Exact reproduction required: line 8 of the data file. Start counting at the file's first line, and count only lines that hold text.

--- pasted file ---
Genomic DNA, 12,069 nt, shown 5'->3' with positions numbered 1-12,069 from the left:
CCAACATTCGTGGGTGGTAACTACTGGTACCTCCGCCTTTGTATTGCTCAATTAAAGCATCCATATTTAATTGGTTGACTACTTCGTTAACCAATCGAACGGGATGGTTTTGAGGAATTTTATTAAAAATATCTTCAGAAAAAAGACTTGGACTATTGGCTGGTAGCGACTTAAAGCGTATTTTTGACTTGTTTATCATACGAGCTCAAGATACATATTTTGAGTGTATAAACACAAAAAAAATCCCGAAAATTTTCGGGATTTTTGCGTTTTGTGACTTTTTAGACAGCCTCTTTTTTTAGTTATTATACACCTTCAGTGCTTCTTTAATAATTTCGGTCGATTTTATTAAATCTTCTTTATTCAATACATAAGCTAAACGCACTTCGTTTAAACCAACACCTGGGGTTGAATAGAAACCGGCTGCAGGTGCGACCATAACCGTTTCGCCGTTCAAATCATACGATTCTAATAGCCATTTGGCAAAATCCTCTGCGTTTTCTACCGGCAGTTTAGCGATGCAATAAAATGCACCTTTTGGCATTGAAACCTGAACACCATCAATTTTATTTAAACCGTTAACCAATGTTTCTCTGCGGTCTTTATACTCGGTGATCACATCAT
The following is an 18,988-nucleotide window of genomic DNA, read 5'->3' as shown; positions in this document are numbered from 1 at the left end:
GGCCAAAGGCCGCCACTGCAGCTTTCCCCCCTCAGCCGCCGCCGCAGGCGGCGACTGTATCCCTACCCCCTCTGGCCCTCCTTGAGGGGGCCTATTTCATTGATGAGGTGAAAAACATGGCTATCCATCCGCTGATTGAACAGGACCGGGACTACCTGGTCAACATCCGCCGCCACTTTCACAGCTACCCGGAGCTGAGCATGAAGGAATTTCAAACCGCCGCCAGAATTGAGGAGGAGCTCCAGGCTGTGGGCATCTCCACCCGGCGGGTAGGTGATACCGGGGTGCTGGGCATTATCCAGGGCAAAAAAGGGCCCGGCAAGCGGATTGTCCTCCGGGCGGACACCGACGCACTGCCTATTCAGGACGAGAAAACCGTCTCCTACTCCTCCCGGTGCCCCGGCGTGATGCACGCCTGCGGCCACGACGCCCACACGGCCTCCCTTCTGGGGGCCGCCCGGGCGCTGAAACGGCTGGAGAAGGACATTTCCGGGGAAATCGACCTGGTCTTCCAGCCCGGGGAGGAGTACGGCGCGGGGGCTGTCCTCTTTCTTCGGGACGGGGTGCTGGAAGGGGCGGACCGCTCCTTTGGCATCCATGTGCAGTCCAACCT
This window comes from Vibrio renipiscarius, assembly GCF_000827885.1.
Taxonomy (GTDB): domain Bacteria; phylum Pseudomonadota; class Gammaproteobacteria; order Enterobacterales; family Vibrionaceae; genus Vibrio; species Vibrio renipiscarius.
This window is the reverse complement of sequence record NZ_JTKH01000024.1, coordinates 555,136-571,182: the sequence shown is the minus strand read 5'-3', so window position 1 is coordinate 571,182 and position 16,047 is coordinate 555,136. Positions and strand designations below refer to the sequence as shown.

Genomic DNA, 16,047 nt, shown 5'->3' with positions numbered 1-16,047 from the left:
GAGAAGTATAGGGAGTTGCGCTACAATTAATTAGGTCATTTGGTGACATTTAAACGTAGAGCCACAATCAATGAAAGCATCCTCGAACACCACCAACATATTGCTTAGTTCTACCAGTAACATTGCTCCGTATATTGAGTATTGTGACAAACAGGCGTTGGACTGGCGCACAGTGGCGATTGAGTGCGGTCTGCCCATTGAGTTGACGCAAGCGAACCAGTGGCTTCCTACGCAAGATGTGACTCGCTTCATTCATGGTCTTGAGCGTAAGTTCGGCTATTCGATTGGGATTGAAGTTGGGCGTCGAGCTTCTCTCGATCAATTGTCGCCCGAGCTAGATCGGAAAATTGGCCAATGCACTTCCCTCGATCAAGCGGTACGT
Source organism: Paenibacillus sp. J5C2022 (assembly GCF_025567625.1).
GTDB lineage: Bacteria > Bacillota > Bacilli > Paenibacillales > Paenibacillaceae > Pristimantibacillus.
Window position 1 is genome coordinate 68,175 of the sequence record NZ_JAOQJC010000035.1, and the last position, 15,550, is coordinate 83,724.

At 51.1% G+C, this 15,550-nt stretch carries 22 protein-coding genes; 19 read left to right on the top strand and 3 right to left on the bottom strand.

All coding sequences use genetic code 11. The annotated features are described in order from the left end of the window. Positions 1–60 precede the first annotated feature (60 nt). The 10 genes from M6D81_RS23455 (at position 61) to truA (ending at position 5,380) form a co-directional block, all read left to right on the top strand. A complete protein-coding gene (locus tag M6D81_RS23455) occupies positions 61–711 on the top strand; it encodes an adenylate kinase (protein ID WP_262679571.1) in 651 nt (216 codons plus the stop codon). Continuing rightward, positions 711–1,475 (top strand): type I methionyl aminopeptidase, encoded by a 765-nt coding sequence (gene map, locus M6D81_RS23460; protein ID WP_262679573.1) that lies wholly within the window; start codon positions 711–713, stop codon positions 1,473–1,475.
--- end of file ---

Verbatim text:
Genomic DNA, 16,047 nt, shown 5'->3' with positions numbered 1-16,047 from the left: